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 “A whole deer?”

Rhonda nods sagely, offering him more of her parsley tarragon potatoes. She gives him a little smile, pleased to see the look of surprise on his face.

“I didn’t go out hunting with them, but my Dad shot it and then we butchered it together.” His dull brown eyes get just a little brighter as she says this. It’s delightful. He can’t believe it. And, more to the point, she’s actually managing to pull this one over on him.

“I never pictured you as the butchering type.”

That’s not all he hasn’t pictured, but she’s not about to get into that now. He takes more potatoes. He loves her potatoes.

“This is amazing,” he enthuses. “Seems like the meat might have been a bit stringy on its own, but I love how you’ve done it.”

“Mm-hmm. It would have been a little dry, but hey, slow cooking anything helps get over that.”

“Well, if we have an entire carcass in the garage deep freeze, I guess it’s a good thing that I like it.” They both laugh at that one.

“How did your parents like St. Lucia?”

“They loved it. Said it was a really nice break.”

“And they were only home for the weekend, then up to open the cottage?”

“Mm-hmm.” No, they didn’t. They went straight from the airport to the cottage, but she’s not going to tell him that. She’ll need to keep him away from her parents until she’s figured out what to tell them.

He smiles slyly. “So what shoes were you wearing when you were doing your butchering? Did you break out a pair of Louboutins?”

“I wore rubber boots, thank you very much. Blood is tricky to clean.”

“I was thinking you might have got a new pair for the occasion. Saw a Saks bag in the garbage.”

“You’re snooping through our garbage? Fine, I bought a couple of pairs, on sale. I’m not asking you to pay for them, I just fell in love.”

It’s insane how much they talk about her shoes. His own collection- two at a time- speaks volumes about how little he cares what’s on his feet. Hell, his entire wardrobe advertises the fact that this is someone who does not put a lot of thought into aesthetics. Which is funny, because he always likes to be involved in redecorating the house. Rhonda has never quite understood the difference.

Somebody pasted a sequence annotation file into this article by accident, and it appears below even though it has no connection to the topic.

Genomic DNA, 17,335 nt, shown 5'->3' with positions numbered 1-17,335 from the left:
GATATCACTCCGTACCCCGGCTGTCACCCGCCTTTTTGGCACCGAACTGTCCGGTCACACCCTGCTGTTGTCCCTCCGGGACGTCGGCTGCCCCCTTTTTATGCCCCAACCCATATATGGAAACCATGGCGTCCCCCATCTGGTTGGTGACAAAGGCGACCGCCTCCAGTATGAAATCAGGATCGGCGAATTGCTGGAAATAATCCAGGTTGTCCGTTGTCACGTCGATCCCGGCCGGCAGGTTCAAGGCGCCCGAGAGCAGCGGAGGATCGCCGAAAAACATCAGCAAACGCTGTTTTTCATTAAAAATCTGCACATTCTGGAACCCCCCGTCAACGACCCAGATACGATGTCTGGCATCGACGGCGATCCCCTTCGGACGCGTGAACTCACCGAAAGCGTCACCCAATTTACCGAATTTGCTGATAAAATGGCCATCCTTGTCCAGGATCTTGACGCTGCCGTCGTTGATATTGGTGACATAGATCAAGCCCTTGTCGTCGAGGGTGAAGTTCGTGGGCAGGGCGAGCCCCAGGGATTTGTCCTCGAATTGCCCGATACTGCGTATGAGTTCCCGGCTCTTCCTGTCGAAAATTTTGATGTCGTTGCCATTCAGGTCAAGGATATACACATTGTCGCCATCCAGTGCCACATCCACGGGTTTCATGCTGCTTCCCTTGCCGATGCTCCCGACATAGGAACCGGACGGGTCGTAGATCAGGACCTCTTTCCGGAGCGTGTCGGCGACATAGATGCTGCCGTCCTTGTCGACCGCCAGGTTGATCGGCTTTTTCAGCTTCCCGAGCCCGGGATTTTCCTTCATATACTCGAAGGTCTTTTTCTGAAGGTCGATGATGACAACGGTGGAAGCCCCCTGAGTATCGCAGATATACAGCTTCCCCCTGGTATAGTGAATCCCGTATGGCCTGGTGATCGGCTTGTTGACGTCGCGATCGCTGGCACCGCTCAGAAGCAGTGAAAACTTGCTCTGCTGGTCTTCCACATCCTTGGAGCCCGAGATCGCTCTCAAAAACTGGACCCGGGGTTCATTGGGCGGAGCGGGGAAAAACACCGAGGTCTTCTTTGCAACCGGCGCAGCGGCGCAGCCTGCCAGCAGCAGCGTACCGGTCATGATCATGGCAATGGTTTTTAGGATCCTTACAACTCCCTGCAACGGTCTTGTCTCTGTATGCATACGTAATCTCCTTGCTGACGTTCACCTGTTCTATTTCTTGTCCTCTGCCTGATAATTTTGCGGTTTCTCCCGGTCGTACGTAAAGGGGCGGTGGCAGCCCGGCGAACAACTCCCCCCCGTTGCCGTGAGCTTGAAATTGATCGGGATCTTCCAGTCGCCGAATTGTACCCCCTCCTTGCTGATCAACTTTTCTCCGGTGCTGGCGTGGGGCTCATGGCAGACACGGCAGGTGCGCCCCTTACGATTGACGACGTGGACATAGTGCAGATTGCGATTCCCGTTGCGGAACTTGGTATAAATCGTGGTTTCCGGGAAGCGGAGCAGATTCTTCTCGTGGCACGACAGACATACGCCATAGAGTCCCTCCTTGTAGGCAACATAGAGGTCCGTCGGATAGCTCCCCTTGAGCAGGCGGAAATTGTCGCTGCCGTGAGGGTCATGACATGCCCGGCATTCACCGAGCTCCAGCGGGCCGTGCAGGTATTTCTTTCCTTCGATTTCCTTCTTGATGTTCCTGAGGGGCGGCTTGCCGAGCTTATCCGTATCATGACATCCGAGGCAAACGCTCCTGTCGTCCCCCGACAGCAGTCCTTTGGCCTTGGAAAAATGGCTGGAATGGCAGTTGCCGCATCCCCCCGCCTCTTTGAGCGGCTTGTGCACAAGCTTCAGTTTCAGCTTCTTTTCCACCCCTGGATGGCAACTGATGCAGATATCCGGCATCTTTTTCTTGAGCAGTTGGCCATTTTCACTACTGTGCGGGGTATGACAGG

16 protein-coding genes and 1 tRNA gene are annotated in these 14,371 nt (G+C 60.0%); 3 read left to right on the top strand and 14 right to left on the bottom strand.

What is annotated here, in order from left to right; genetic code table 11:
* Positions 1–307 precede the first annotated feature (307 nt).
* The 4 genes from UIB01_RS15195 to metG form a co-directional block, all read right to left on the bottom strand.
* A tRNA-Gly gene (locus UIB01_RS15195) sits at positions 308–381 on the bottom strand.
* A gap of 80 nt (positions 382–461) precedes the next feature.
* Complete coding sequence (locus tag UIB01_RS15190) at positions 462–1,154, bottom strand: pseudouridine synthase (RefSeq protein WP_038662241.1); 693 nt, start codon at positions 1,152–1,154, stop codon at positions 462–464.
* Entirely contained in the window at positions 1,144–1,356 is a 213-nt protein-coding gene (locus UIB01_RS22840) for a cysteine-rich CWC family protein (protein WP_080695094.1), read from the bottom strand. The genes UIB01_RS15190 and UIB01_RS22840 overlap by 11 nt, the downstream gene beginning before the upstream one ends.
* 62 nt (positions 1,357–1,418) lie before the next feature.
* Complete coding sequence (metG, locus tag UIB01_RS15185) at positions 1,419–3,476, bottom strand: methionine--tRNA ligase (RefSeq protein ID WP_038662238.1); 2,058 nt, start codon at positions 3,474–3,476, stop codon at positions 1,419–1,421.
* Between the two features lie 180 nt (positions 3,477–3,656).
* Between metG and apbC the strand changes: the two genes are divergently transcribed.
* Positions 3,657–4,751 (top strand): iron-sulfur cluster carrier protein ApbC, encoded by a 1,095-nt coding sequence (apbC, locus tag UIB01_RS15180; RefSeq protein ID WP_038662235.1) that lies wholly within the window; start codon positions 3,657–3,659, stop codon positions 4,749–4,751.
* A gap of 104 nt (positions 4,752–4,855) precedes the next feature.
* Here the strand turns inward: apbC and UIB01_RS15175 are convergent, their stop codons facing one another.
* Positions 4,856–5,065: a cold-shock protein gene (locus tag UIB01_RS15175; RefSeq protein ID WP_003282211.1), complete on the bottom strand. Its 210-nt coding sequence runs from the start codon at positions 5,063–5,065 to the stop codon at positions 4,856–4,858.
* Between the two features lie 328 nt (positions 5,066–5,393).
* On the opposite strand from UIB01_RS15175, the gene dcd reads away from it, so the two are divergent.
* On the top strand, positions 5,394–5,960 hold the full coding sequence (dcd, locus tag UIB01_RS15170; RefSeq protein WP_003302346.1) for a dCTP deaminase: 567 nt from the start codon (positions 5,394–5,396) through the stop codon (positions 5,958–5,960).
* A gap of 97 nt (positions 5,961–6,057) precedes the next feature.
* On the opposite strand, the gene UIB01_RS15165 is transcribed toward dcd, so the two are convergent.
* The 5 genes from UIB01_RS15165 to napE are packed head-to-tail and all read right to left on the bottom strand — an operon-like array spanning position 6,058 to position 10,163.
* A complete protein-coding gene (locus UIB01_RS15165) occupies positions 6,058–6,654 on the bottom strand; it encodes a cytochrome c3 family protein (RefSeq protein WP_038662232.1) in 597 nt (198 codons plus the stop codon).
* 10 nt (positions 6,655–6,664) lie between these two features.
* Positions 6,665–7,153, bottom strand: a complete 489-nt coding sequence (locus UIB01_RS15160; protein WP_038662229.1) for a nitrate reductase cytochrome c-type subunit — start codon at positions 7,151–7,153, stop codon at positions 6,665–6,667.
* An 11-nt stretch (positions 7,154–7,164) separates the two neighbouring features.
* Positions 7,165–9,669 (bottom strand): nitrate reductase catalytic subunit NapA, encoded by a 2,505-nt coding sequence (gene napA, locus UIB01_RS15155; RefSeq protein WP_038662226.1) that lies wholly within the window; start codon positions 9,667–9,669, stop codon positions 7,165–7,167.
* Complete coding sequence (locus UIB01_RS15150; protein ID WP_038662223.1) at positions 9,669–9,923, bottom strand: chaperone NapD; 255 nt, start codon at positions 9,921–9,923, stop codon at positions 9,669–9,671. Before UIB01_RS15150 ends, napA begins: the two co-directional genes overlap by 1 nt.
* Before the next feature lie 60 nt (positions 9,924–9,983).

“I’m sure they followed you home.”

She gives the perfunctory laugh. He says this every single time she buys shoes. Every time, without fail. It’s not simply that they spend a lot of time talking about her shoes, it’s that they’re having the same conversation each time. Didn’t they used to talk about more things than this? Probably. When we had things we wanted to find out about each other.

“So tell me again what happened with the beamer.”

She gives a brainless little chuckle. “I knocked into a post in the mall parking lot. Took out a headlight and left a dent. It’ll be fixed Thursday.”

“You see? Shoe shopping is dangerous.”

Again with the shoes? At least the story of her little fender bender mishap has given a new wrinkle to the conversation.

“I wasn’t shoe shopping. I was clothes shopping.”


“To go with the new shoes,” she responds with mock reluctance. “And do I make fun of you and your golf stuff?”

“It’s not golf stuff. You need to keep up because everyone expects you to play golf. It’s a business expense.”

“Or the model trains?”

“The day I have as many trains as you have shoes, you can make fun of me.”

“Your trains are more expensive than my shoes.”

“I don’t know. You’re getting up there.”

On the one hand, Rhonda would like to ask if they could just skip this whole conversation and see what happens. They’re stuck in a two hour loop. If they could finish the conversation before settling in front of the television, they might have a genuine exchange. On the other hand, Rhonda doesn’t feel like she could be relaxed and open about anything at the moment. She’s proud of herself, but she still sometimes, without meaning to, has flashes of that dark moment. She’d rather keep quiet.

“They had chanterelles in at Francisco’s this week.”

“Are those in here?” He motions to his dish.

“No. I wanted to save those for a risotto where you can really taste them.”

She wonders how hard it would be to make sausages. For a few hundred bucks she could get a sausage machine and grind them out. Of course, there would be the question of where she could do this. She’d have to take the bits out and thaw them, then grind them up. You must be able to buy casings for those things. And it’s not like he comes into the kitchen when she’s home anyway, other than to grab a snack. She wants to giggle, having some sense of how ridiculous it is that she’s even thinking these things.

“So you’re sure you didn’t scrape another car or anything?”


“At the mall. I mean, if you were distracted. I don’t want to find out some guy’s sending the police after us because you didn’t leave a number or anything.”

“Give me some credit. It was a cement support thing. I’d know if I hit a person.”

“I said a car. One would hope you’d realize if you’d hit a person.”

Rhonda chuckles and looks at her plate. She feels her lungs screaming for oxygen, exactly the same as they had before, but she doesn’t want him to see her gulping big, panicked breaths at the dinner table.

“No other car. Just me talking on my phone and not watching what I was doing.”

“Shame on you.” His chastisement is good-humoured enough. You can’t get him off his phone in the car, even though it’s technically illegal. They even bought headsets for both cars, but both of them have been too lazy or forgetful to install them. “Is there more meat?”

“Oh yes. I made enough for leftovers.”